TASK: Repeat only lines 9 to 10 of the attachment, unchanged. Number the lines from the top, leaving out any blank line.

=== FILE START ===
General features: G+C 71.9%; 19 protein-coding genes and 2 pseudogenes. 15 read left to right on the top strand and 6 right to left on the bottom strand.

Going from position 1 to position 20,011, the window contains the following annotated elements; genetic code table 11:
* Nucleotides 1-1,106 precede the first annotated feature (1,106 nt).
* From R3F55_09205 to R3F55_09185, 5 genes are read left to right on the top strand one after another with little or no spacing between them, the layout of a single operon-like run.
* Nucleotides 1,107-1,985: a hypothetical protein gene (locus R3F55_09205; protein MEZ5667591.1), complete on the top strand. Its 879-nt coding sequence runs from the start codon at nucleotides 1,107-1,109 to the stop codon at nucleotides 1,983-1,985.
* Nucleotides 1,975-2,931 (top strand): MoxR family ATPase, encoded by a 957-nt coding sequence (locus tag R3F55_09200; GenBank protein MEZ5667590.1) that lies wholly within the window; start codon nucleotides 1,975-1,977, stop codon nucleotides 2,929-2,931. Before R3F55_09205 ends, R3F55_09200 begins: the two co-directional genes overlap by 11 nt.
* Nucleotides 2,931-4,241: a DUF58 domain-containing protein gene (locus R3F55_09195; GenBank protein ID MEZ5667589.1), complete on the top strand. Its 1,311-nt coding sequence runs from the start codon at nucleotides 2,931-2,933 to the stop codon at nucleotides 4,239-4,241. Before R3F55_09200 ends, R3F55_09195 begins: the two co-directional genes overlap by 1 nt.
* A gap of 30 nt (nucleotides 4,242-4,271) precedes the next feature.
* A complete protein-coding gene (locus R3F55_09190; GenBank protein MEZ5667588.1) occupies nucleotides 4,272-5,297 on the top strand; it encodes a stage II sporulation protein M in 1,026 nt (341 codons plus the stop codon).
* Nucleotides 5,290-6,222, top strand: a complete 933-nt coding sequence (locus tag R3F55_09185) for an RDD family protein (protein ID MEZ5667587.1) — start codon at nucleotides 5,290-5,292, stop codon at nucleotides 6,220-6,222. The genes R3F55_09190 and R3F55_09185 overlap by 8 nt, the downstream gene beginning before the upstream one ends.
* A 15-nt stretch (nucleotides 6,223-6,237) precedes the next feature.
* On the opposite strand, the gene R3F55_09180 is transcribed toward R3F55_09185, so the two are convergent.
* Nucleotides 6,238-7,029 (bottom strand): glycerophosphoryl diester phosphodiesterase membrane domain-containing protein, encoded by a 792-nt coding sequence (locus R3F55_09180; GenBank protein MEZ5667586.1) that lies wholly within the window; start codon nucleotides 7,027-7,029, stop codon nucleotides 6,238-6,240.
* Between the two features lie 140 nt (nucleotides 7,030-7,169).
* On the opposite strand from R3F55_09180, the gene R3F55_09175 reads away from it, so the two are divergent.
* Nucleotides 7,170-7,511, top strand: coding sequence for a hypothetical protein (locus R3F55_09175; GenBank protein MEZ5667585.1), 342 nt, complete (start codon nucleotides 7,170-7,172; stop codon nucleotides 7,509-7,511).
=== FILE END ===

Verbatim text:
* A complete protein-coding gene (locus R3F55_09190; GenBank protein MEZ5667588.1) occupies nucleotides 4,272-5,297 on the top strand; it encodes a stage II sporulation protein M in 1,026 nt (341 codons plus the stop codon).
* Nucleotides 5,290-6,222, top strand: a complete 933-nt coding sequence (locus tag R3F55_09185) for an RDD family protein (protein ID MEZ5667587.1) — start codon at nucleotides 5,290-5,292, stop codon at nucleotides 6,220-6,222. The genes R3F55_09190 and R3F55_09185 overlap by 8 nt, the downstream gene beginning before the upstream one ends.